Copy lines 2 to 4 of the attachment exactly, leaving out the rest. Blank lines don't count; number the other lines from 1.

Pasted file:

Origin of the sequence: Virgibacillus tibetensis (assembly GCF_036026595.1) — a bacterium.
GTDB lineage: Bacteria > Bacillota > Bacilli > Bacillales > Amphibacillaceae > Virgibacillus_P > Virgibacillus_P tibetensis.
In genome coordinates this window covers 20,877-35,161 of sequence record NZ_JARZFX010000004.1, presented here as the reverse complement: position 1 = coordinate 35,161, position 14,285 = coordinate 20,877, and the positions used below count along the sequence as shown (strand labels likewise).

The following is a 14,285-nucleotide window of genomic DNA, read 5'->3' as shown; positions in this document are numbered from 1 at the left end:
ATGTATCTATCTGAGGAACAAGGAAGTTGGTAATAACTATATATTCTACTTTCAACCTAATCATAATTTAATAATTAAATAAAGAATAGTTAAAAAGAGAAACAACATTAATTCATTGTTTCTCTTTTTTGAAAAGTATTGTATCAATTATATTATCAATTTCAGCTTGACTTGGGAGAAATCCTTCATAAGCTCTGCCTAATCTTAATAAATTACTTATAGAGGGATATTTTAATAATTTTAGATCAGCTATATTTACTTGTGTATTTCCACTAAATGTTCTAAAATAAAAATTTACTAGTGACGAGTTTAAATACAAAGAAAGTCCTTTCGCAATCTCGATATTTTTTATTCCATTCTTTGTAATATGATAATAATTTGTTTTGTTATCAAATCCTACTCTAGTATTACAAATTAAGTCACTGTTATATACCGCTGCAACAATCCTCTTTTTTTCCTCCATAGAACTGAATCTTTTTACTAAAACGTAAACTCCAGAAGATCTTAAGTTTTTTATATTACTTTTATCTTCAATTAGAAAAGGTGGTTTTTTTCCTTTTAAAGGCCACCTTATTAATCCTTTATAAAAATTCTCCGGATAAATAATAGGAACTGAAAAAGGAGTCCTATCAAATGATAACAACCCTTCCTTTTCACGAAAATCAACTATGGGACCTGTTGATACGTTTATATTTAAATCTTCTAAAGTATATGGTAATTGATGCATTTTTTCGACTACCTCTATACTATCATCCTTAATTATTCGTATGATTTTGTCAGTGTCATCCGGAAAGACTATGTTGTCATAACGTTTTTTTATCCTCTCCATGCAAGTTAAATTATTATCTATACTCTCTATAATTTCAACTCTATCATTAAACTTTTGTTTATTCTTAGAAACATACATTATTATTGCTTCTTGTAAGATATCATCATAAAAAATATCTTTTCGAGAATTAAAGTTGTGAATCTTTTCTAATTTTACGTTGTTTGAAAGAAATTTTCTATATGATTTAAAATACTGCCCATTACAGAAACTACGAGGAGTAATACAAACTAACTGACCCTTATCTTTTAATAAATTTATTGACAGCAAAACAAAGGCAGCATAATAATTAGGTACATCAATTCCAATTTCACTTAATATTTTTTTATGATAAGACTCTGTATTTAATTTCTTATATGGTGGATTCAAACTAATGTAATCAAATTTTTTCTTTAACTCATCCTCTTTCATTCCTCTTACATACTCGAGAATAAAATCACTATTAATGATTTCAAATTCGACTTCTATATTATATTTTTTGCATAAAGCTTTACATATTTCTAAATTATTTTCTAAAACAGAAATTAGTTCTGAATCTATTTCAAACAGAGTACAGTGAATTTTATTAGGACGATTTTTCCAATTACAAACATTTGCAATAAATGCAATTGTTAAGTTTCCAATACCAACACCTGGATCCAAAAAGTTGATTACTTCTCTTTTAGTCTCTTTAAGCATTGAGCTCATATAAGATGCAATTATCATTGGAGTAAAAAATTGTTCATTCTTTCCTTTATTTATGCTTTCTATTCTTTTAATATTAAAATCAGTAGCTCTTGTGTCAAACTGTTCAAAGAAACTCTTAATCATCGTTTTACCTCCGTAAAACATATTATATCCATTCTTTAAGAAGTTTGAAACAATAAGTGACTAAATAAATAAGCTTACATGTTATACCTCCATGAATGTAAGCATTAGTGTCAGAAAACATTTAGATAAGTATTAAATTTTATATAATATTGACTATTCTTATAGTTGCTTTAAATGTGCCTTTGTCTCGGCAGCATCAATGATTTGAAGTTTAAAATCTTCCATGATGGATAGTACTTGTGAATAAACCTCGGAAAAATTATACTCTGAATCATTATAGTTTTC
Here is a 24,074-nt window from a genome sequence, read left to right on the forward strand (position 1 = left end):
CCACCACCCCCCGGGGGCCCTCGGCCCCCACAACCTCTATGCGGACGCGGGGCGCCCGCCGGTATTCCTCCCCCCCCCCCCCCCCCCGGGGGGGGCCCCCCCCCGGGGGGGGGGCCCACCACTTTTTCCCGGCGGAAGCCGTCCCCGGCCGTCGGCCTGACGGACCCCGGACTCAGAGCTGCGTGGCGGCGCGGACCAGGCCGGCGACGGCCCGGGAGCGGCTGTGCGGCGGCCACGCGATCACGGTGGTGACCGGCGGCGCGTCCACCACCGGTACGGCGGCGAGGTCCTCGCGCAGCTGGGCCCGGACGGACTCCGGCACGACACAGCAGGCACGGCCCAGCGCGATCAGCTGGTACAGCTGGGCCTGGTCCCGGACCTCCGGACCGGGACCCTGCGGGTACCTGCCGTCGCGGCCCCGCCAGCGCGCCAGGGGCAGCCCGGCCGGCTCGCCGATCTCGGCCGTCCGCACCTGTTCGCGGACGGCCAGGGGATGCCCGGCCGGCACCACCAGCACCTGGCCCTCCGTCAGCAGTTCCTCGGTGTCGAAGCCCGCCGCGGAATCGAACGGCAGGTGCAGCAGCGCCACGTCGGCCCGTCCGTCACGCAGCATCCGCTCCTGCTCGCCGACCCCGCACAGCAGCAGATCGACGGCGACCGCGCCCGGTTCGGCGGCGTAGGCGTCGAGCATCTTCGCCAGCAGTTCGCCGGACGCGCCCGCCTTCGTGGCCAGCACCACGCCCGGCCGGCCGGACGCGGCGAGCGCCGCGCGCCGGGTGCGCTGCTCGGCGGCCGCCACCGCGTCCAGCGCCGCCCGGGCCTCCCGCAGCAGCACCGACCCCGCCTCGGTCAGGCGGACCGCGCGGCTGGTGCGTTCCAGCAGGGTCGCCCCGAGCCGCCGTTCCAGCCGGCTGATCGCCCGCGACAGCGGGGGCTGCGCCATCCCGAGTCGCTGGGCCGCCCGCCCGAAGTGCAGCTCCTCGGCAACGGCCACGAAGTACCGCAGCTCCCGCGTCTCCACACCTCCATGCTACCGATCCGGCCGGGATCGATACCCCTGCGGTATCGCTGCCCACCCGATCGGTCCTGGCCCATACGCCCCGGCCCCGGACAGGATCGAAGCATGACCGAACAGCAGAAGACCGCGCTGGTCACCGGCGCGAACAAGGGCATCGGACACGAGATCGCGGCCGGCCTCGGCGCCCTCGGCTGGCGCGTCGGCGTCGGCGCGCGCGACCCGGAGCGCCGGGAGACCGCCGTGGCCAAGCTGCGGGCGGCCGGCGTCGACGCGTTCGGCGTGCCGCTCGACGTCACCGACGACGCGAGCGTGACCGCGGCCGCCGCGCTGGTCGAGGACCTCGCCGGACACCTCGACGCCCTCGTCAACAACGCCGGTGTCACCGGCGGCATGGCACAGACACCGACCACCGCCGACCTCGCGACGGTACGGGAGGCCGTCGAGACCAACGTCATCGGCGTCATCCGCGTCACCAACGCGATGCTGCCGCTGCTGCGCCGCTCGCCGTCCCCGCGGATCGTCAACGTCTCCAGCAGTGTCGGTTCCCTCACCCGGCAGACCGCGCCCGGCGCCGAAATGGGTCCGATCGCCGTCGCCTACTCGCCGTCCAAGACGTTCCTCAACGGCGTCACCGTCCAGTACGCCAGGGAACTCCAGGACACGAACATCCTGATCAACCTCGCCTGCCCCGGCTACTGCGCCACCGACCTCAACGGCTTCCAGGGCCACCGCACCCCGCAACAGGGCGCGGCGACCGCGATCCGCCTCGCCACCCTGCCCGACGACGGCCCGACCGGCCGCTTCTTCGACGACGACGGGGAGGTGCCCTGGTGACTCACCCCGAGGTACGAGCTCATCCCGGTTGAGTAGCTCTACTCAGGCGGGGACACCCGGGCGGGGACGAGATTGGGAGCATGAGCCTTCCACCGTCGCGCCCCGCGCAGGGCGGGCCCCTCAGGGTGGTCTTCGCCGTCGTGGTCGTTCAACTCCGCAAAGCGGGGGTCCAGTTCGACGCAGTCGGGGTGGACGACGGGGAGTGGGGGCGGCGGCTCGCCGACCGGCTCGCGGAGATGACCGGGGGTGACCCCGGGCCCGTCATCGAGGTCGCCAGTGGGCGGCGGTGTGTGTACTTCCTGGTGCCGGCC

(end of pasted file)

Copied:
GTDB lineage: Bacteria > Bacillota > Bacilli > Bacillales > Amphibacillaceae > Virgibacillus_P > Virgibacillus_P tibetensis.
In genome coordinates this window covers 20,877-35,161 of sequence record NZ_JARZFX010000004.1, presented here as the reverse complement: position 1 = coordinate 35,161, position 14,285 = coordinate 20,877, and the positions used below count along the sequence as shown (strand labels likewise).

The following is a 14,285-nucleotide window of genomic DNA, read 5'->3' as shown; positions in this document are numbered from 1 at the left end: